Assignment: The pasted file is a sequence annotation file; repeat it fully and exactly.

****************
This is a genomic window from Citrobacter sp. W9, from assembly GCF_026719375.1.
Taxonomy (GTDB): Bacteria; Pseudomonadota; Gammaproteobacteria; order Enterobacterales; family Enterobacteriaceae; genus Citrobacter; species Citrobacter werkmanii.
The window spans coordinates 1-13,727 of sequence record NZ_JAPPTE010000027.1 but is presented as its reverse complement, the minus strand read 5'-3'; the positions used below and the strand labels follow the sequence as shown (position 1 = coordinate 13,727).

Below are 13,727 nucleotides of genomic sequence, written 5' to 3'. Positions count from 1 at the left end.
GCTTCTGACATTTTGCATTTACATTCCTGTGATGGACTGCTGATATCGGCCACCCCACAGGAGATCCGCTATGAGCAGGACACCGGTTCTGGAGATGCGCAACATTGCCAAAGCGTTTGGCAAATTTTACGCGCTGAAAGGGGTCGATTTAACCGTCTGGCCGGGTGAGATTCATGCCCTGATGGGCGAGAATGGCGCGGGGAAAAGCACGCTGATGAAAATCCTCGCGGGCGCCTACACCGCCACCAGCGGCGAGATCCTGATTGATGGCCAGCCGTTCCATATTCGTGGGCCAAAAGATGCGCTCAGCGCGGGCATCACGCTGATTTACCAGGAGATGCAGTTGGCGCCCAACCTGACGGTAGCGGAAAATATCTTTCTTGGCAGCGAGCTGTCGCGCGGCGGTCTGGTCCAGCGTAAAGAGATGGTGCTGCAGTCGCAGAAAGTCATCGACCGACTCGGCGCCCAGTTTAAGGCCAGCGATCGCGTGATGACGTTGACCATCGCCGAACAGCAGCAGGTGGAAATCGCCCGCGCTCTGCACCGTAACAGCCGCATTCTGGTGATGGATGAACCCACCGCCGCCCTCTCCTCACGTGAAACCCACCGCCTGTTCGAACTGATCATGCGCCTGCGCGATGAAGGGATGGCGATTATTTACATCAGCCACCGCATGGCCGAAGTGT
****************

This is a genomic window from Citrobacter sp. W9, from assembly GCF_026719375.1.
Taxonomy (GTDB): Bacteria; Pseudomonadota; Gammaproteobacteria; order Enterobacterales; family Enterobacteriaceae; genus Citrobacter; species Citrobacter werkmanii.
The window spans coordinates 1-13,727 of sequence record NZ_JAPPTE010000027.1 but is presented as its reverse complement, the minus strand read 5'-3'; the positions used below and the strand labels follow the sequence as shown (position 1 = coordinate 13,727).

Below are 13,727 nucleotides of genomic sequence, written 5' to 3'. Positions count from 1 at the left end.
GCTTCTGACATTTTGCATTTACATTCCTGTGATGGACTGCTGATATCGGCCACCCCACAGGAGATCCGCTATGAGCAGGACACCGGTTCTGGAGATGCGCAACATTGCCAAAGCGTTTGGCAAATTTTACGCGCTGAAAGGGGTCGATTTAACCGTCTGGCCGGGTGAGATTCATGCCCTGATGGGCGAGAATGGCGCGGGGAAAAGCACGCTGATGAAAATCCTCGCGGGCGCCTACACCGCCACCAGCGGCGAGATCCTGATTGATGGCCAGCCGTTCCATATTCGTGGGCCAAAAGATGCGCTCAGCGCGGGCATCACGCTGATTTACCAGGAGATGCAGTTGGCGCCCAACCTGACGGTAGCGGAAAATATCTTTCTTGGCAGCGAGCTGTCGCGCGGCGGTCTGGTCCAGCGTAAAGAGATGGTGCTGCAGTCGCAGAAAGTCATCGACCGACTCGGCGCCCAGTTTAAGGCCAGCGATCGCGTGATGACGTTGACCATCGCCGAACAGCAGCAGGTGGAAATCGCCCGCGCTCTGCACCGTAACAGCCGCATTCTGGTGATGGATGAACCCACCGCCGCCCTCTCCTCACGTGAAACCCACCGCCTGTTCGAACTGATCATGCGCCTGCGCGATGAAGGGATGGCGATTATTTACATCAGCCACCGCATGGCCGAAGTGT